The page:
In sampling site K5 the reed was tall, most of the shoots were in the final phase of flowering and formation of seeds. All shoots in the sample were generative. Numerous leaves were yellow. The lower sides of leaves had relatively wide spots of fungi. There was no water in the sampling site. Of other plant species Cicuta virosa, Lycopus europaeus, and Lemna trisulca occurred (the last species indicates that the area is for the most time covered with surface water).

Sampling site K6 is located about 10 m from the edge of the reedbed. In the sample 3/4 of the shoots were generative, in the early stage of flowering. Of other plant species Typha latifolia and Lemna trisulca were observed.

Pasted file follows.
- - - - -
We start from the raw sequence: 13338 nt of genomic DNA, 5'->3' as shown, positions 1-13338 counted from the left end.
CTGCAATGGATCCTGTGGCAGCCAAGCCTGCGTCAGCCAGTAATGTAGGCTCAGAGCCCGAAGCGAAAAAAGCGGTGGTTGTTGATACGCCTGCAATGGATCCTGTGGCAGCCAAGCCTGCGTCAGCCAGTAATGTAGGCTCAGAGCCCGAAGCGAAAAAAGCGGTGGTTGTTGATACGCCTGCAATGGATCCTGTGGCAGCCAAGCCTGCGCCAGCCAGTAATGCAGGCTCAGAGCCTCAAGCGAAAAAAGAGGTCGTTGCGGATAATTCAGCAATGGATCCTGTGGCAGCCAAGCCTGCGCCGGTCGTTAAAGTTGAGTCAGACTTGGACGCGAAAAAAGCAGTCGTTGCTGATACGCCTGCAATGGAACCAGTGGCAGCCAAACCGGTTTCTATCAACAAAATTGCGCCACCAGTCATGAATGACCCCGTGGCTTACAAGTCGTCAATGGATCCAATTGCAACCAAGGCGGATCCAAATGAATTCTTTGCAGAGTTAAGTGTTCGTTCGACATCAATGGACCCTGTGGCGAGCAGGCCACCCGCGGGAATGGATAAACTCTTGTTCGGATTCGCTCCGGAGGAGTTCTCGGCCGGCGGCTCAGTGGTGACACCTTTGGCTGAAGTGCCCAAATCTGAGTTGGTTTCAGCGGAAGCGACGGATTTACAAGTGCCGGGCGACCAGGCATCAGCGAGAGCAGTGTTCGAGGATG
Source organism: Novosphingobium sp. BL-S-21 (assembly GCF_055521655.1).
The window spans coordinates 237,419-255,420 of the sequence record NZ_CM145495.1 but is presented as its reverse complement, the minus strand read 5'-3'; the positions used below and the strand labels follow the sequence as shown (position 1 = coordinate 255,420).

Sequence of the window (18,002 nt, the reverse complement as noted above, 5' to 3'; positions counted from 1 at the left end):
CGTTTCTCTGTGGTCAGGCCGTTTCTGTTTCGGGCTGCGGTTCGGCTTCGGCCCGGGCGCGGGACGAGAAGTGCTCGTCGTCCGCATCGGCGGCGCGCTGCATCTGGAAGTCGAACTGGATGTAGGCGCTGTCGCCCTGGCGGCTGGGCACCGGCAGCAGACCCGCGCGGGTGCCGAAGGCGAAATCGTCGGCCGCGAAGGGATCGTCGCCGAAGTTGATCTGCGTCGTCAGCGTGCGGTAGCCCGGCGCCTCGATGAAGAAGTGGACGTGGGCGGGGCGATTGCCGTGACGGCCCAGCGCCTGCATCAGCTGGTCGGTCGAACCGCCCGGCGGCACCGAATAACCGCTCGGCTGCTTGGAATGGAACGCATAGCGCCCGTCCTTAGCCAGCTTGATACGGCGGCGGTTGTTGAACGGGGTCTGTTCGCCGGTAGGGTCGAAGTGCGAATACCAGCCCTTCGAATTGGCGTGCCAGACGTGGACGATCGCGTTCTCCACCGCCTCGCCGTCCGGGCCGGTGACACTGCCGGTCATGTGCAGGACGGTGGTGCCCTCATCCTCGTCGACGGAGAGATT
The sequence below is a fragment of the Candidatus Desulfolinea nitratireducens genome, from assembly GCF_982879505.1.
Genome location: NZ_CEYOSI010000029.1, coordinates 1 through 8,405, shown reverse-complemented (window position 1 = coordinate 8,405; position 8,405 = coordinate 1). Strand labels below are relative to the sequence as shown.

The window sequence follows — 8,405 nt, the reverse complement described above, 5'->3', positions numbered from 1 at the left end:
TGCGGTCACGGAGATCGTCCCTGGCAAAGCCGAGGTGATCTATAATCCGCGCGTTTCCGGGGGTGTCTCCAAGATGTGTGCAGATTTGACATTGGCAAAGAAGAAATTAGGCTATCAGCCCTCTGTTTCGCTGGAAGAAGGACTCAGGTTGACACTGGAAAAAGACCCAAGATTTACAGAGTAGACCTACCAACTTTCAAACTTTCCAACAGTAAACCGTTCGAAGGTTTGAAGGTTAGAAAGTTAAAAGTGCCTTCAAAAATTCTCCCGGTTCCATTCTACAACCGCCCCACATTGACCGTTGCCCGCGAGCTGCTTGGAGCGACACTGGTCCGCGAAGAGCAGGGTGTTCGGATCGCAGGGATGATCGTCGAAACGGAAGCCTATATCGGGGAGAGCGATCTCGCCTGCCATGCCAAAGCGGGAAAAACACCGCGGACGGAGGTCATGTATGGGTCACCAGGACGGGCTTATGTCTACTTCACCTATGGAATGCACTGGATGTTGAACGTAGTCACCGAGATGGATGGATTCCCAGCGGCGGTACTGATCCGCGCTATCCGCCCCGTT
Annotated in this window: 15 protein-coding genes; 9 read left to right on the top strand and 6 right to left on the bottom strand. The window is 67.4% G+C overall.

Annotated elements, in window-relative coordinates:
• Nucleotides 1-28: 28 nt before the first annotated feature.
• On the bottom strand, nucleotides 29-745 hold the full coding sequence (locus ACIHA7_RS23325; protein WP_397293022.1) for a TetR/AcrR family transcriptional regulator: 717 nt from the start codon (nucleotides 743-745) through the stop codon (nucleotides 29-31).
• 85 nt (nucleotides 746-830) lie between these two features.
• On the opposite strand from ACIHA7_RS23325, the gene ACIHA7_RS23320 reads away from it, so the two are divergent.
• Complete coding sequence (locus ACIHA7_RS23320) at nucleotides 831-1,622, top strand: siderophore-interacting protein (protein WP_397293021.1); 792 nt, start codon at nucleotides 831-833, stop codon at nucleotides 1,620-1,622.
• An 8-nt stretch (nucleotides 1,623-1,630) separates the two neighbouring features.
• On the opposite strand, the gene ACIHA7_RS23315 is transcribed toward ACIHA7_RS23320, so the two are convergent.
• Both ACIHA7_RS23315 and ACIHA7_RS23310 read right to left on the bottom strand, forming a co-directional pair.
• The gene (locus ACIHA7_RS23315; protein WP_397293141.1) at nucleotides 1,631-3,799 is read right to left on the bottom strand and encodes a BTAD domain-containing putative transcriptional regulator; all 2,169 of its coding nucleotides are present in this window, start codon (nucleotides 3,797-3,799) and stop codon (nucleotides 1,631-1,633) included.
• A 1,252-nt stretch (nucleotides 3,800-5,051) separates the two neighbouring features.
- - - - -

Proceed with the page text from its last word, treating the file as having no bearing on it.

Sampling sites P1 and P2 are located north of the causeway in its vicinity. Sampling site P1 is 75 m north-west of the bird watching tower, inside the reedbed 7-8 m from its edge. In the sample 4/5 of the shoots were generative. Flowers had not opened. Leaf sheaths had large spots of rust fungus. There was 0 to 2 cm of water. In the immediate vicinity of the sampling site Schoenoplectus tabernaemontanii, Typha angustifolia, Galium palustre, Hippuris vulgaris, Epilobium sp., and the mosses Drepanocladus aduncus and Amblystegium riparium were growing.

Sampling site P2 is located 20 m north-west of the bird board, 12 m from the open water, about 10 m from the edge of the reedbed. There was moving water between the reeds. The reedbed was bright green. Generative shoots made up 4/5 of the sample. Most shoots were starting to flower, some were in bud. Leaf sheaths had large numbers of blackish-greyish-reddish spots of rust fungus. Branched shoots were observed (probably caused by twin-spotted wainscot damage). Of other species Typha angustifolia occurred.